How many international drivers have won a NASCAR Sprint Cup Series race? It's an interesting question.
Juan Pablo Montoya immediately comes to mind.
But there are more. And NASCAR was nice enough to provide us with the answers in the release below:
DAYTONA BEACH, Fla. (Aug. 17, 2011) — Last Monday at Watkins Glen, as morning rolled into afternoon, Marcos Ambrose placed his name on a rather exclusive list, that of international winners.
With the victory, the Aussie joined Italy’s Mario Andretti, Canada’s Earl Ross and Colombia’s Juan Pablo Montoya as the only drivers born outside of the United States to have won a NASCAR Sprint Cup Series race.
Ambrose, a native of Launceston, Tasmania, Australia, won in his 105th series start, driving his Richard Petty Motorsports Ford to the lead on the race’s final restart. The victory was redemption for the 34-year-old two-time Australian V8 Super Car champion, whose error cost him a probable win at Infineon Raceway in 2010.
Ambrose in 2006 walked away from a lucrative racing career “Down Under” to compete in the NASCAR Camping World Truck Series. He won three consecutive NASCAR Nationwide Series races at Watkins Glen International and joined Richard Petty Motorsports prior to the 2011 season.
A detailed rundown of the three other drivers on the short list, and how they reached Victory Lane:
Mario Andretti, a native of Italy and future Indianapolis 500 and Formula One World Champion, won the 1967 Daytona 500 in dominant fashion, leading 112 of 200 laps in a Ford out of the famed Holman-Moody stable. Andretti drove the race in a style previously unseen at the 2.5-mile superspeedway: His racing line used all the track, diving down to an apex and letting the car slide, tail out, up the banking on the exit of the corners.
Longtime motorsports journalist Chris Economaki said, “He was powering clear across the track, twice a lap. It was incredible. Nobody would run with him. They said, ‘Look at him. He is going to lose it. He’ll never make it 200 laps’ but he did it, comfortably at the end.”
Andretti won under caution, leading teammate Fred Lorenzen by a half lap before the yellow waved with two laps remaining.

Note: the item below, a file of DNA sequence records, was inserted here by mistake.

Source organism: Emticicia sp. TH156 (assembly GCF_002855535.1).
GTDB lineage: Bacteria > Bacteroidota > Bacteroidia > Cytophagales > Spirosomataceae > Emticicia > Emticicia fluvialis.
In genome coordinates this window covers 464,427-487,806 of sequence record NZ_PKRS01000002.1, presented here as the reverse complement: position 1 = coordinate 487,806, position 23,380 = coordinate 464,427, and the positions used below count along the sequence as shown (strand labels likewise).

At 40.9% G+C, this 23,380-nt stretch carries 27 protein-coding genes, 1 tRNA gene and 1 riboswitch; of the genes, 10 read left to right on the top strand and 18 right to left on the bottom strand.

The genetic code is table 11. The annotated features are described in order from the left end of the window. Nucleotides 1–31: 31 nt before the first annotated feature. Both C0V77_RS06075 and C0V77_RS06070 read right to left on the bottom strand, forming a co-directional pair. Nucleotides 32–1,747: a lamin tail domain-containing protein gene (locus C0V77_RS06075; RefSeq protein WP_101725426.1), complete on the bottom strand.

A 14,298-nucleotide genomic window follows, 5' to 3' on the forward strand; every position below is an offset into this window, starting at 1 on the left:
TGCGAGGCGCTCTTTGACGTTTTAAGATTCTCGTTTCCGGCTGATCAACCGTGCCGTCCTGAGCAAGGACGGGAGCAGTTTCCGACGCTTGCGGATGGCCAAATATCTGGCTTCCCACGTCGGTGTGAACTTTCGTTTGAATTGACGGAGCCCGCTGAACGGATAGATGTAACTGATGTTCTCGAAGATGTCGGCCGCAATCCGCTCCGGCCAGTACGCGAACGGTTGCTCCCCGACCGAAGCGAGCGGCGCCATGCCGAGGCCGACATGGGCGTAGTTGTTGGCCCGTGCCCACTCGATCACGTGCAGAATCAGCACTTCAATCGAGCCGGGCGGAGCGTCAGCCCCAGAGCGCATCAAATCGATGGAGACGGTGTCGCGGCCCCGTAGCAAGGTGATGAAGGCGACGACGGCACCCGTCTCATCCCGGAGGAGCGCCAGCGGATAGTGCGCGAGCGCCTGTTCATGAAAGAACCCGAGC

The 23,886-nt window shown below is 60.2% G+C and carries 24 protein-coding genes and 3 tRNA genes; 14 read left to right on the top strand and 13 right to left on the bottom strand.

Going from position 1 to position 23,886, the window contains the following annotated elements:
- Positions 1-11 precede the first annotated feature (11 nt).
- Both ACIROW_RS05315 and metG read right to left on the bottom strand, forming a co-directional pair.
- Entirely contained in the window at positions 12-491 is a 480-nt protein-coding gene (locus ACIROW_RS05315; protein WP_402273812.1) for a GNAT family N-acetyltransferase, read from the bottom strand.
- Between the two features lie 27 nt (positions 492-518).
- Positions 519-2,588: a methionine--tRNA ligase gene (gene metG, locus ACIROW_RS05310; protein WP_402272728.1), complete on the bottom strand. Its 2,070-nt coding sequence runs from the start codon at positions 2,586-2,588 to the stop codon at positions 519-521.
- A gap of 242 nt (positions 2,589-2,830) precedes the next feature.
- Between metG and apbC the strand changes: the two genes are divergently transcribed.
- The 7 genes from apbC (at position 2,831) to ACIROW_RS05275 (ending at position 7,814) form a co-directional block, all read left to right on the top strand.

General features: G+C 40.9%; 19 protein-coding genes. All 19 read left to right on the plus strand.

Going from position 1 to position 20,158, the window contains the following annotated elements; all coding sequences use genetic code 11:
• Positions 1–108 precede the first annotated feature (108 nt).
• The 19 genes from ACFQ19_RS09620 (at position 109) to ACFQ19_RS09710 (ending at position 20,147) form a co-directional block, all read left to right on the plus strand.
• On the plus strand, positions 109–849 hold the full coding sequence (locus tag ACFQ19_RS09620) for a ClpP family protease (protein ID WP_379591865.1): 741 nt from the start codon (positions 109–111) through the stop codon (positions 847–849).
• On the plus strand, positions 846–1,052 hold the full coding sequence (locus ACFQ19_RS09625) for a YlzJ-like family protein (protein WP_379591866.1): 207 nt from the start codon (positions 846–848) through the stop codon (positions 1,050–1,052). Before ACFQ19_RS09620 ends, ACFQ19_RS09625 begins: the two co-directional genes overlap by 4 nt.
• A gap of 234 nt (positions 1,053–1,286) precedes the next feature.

Canadian Earl Ross, a short track competitor, hardly carried the credentials of an Andretti. In fact, Ross in 1974 effectively bought a seat in a Chevrolet owned by NASCAR Hall of Famer Junior Johnson thanks to sponsorship of Canada’s Carling Brewery. No matter; Ross became one of just five winners during the season, joining these legends: Richard Petty, Cale Yarborough, David Pearson and Bobby Allison. He also became just the second rookie of the year to win in NASCAR’s premier series.
Ross won Martinsville Speedway’s Old Dominion 500, leading the final 79 laps after teammate and NASCAR Hall of Fame inductee Cale Yarborough’s engine expired. He won by more than a lap over Buddy Baker in a 30-car field that included NASCAR Hall of Famer Richard Petty and Richard Childress.
Unfortunately for Ross, sponsorship dried up and the Prince Edward Island native returned to Canada where he continued to race into the 1990s.
Juan Pablo Montoya of Bogota, Colombia, came to the NASCAR Sprint Cup Series after winning the 2000 Indianapolis 500 and seven Formula One races. His first victory came at Infineon Raceway in 2007 driving for his current owner Chip Ganassi. Montoya started 32nd in the race and led just the final seven laps around the 1.99-mile road course. He enjoyed a 4.07-second margin of victory over Kevin Harvick.
Montoya completed the career sweep of NASCAR Sprint Cup road courses, winning at Watkins Glen International in 2010.